The outcome was a tree made of steel wire, which was wrapped with two lighting charging cables. These charging cables were plugged into a computer which ran a script that played the sounds of trees rustling at all times. When a phone was plugged in, bird calls would be played in addition to the rustling, with more types being layered on over time. The sound we chose of the tree rustling was generic, while the bird calls were carefully chosen. The wire tree was made to look like the symbolic tree of life with a thick trunk and generous, far-reaching branches. The wire we used for this tree was oiled over so appeared black, which intentionally contrasted greatly against the white lightning cables. There were two designated spots on the tree for people to rest their phones as they charged, which were labeled for clarity. The lightning ends of the cable were also around there so that it would be easy to plug in. It was installed between studios A and B in Hunt Library, where people commonly sit to relax when they have down time.

Recharge Tree of Life 1
Okra See -
Recharge Tree of Life 2
Okra See -


We have managed to make the wire tree go beyond a fine art work through elevating its practicability. The function of charging people’s phones encourages viewers’ participation. Kwastek explained that the viewers’ action is the key to performance projects. Likewise, even if viewers decide not to use the wire tree, their decision is also a reaction initiated by our installation piece which could be considered as another form of interaction. We improved the rough draft through coiling the base part onto the benches so that the tree becomes technically more stable and actively integrates into the environment. Unlike the base, the branches are vulnerable which is, in fact, an implication of nature’s current situation under the impact of technology. The bench is a good location for people could sit aside and do their stuff while their phone are being charged. Though it generally performs our intent, the wire tree could hold fewer phones than we expected because of its fragile structure. 


Personal Reflection

The main problems are that the structure is unstable and the phone spots are not fixed. We would do a piece of a larger scale to have better phone placement. Basically, the major strand should consist of more wires and the wires should form flat planes to hold the phones more steadily. The nature of material really matters for an installation piece. Some material could arouse an amazing artistic effect even if the form is rather simplistic. What’s more, the projector is a great tool for its interaction with the original material could magnify the intended effect. Generally speaking, it’s really important to build a close connection between the installation piece with the environment through, for instance, making the work a coherent extension of the environment.


Group Reflection

I believe it is important to consider about what people would usually do at a particular site in order to promote viewers' participation. Choosing an inappropriate location may inhibit interaction. For instance, people may walk by without paying attention to the wire tree if it is put in the corner or the quiet study area. The scale of the installation piece also really matters and in general large-scaled works look better. Light, sound and projector are effective tools in the aspect of augmenting the effect if the scale is not big enough. A successful installation piece should integrate into the physical environment. Also, pragmatically, we need to be able to adjust to unexpected conditions. Things went relatively smoothly, but after we finished the tree, we found out that our original plan of having 6 charging cables couldn't really be realised, so we cut down the size and used only 2. Instead, we chose to layer the bird sounds with just 2 charging cables.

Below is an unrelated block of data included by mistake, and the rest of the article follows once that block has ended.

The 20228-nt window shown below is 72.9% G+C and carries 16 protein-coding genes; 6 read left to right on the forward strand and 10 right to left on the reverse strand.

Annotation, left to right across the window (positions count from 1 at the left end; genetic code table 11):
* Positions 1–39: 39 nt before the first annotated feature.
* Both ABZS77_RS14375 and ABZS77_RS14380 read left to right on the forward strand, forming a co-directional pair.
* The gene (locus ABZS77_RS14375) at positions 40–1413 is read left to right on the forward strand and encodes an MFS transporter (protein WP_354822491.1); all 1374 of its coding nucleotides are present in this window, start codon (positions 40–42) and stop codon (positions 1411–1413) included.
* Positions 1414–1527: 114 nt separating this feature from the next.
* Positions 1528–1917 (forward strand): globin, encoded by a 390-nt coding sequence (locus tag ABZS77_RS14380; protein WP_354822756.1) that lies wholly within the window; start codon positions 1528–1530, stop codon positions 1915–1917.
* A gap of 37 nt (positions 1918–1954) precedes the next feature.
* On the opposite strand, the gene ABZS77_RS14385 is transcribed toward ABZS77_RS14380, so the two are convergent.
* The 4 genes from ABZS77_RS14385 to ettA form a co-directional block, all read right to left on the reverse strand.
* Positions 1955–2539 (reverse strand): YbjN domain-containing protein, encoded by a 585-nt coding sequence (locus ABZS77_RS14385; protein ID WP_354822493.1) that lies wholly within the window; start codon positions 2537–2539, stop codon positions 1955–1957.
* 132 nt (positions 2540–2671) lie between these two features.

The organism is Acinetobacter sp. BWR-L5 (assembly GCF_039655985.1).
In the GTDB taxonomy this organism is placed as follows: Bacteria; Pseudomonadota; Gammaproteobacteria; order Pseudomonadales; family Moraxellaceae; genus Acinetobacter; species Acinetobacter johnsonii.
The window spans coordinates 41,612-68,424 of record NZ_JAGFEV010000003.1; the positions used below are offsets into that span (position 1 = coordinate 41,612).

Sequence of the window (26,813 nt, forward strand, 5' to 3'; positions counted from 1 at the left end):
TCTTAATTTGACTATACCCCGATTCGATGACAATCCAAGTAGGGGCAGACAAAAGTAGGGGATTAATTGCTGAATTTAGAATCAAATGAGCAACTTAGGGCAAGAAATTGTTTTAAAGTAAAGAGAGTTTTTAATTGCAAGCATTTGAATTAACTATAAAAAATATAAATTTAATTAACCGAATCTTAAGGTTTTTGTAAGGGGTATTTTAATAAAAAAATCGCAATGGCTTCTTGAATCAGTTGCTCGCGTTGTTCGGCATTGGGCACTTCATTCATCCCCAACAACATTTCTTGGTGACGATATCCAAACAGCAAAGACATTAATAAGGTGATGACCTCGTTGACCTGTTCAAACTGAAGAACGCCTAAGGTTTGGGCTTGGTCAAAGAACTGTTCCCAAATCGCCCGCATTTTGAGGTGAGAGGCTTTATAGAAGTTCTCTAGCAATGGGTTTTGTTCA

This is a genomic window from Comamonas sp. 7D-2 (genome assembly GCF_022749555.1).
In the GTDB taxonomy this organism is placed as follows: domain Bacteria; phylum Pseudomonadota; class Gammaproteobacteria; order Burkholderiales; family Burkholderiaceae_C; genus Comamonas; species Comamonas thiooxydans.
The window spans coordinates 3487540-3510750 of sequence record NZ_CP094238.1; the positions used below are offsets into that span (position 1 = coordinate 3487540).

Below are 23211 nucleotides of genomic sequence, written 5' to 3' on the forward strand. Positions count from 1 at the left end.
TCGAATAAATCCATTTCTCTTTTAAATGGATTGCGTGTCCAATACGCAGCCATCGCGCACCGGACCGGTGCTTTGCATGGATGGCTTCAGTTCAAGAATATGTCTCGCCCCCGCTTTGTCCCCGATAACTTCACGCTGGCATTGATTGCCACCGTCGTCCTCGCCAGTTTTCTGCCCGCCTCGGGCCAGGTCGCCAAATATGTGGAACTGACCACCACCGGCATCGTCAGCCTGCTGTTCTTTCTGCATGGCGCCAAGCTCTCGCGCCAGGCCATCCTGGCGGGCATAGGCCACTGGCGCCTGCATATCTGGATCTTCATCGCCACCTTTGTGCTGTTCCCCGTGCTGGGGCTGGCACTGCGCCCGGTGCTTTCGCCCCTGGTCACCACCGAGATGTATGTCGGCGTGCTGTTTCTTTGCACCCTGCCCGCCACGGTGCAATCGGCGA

Division of Labor

Alice Duan: made wire tree, picked sounds

Jared Moore: Python script for playing sounds

Yirui Zhu: made wire tree & phone slots

Chonghui Chen: made wire tree, picked sounds


Original Proposal

We decided to use lightning cables for charging iPhones to create a flower pot. There will also be metal wires to support the charging cables. There will be a rigid metal pole in the middle to provide more structure to the "plant." The interactive component will be for people to plug in their phones to recharge, and the user gets feedback by hearing noises coming from the laptop (inside the "flower pot") when they plug the phone in. The sound will be either light music or ambient noises. We want to put it somewhere where many people will see it and stop by to check it out. One potential location is at the bottom of the stairwell, but the installation is really portable to anywhere with an outlet.

Sketch with original proposal
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We created a wire tree which people could charge their phones on, and would play bird calls when people plugged in.